As the data have streamed in, economists have begun to conclude that the trade war is also weighing on the broader U.S. economy. The harm is not large, but it is noticeable. One study, by researchers at the Federal Reserve and Columbia University, concluded that each month the tariffs cost Americans $3 billion in extra taxes and $1.4 billion in lost economic efficiency. The other, by a team including World Bank chief economist Pinelopi Goldberg, estimates that the U.S. economy took a $7.8 billion loss in 2018 (companies and consumers faced almost $69 billion in higher costs from the tariff, but those were canceled out some by tariff revenues, and the fact that domestic companies were able to raise their own prices).
The two papers also undercut one of Trump’s favorite talking points on trade. The president frequently likes to say that tariffs are taxes on countries that sell goods to the U.S. His critics usually retort that, no, they’re actually taxes on American businesses and consumers (since, as a legal matter, they pay the cost). In theory, either could have turned out to be true. U.S. companies might have chosen to pay the tariffs themselves and pass the expense on to their customers. Or they might have demanded that Chinese suppliers or foreign steel factories lower their prices, forcing them to effectively bear the burden of the levies.
In practice, it turns out that Trump was wrong and his critics were right. Both research teams found that American businesses paid the full cost of the tariffs, and likely charged consumers more as a result, just like the naysayers expected.
Again, Trump’s trade protectionism has only been a modest economic drag so far ($7.8 billion is not a huge deal in the scheme of a $19 trillion economy). The problem is that the U.S. has gotten little to nothing for it in return. Sure, thanks to the administration’s tariffs, steel companies are enjoying record profits. At Nucor alone, sales grew 23 percent in 2018. But the industry only added 2,400 jobs last year (a 1 percent increase). The Peterson Institute for International Economics calculates that steel users will end up paying more than $650,000 for each new job eventually created.*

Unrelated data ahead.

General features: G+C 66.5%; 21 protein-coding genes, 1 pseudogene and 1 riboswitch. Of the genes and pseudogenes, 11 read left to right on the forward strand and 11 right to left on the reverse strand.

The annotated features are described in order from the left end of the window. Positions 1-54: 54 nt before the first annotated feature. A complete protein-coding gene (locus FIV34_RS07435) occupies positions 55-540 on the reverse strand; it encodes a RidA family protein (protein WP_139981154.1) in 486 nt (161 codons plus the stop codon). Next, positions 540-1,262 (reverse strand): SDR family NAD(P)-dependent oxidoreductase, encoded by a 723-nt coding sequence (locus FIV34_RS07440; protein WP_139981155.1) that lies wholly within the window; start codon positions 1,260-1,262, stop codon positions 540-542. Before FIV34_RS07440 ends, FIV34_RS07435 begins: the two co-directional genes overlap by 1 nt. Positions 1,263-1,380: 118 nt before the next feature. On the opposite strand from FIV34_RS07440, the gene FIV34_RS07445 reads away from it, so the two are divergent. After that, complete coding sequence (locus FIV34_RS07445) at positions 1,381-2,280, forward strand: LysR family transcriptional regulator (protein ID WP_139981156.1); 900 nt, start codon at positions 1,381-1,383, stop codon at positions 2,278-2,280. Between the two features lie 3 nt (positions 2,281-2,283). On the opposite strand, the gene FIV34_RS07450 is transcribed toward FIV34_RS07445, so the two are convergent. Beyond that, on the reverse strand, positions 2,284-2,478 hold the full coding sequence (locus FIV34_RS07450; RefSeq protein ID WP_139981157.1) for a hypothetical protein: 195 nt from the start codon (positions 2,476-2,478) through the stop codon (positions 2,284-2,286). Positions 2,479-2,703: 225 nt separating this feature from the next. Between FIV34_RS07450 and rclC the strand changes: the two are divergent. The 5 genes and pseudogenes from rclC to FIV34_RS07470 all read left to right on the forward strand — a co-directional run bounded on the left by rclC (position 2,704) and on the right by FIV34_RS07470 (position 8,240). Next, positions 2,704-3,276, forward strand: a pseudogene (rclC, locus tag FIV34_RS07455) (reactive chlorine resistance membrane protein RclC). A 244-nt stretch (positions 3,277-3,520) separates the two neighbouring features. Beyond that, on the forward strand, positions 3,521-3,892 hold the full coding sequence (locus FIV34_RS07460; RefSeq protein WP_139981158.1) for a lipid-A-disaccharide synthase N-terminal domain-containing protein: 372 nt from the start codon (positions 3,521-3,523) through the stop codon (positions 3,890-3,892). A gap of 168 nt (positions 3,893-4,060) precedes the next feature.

We haven’t exactly gotten the spectacular new trade deals Trump promised during his campaign either. The administration hoped that threatening our trade partners with tariffs would force them to negotiate new pacts that gave the U.S. a leg up in global commerce. But the results have been underwhelming. The new-and-sort-of-improved NAFTA makes some important changes around the edges of the agreement, including key ones to international dispute settlement, but is widely regarded as little more than a rebranding effort. The agreement shaping up between China and the U.S. is looking like even more of a disappointment. In return for lowering tariffs, China would buy more U.S. agricultural goods and lower some barriers that keep U.S. companies from operating there. It would do nothing regarding issues like intellectual property theft that are of much greater concern to U.S. corporations. Trump started an unprecedented trade war, and all we’re gonna get are some lousy soybean sales.
Correction, March 7, 2019: This post originally misstated how much steel users will end up paying for each new job created. It’s $650,000, not $650,00.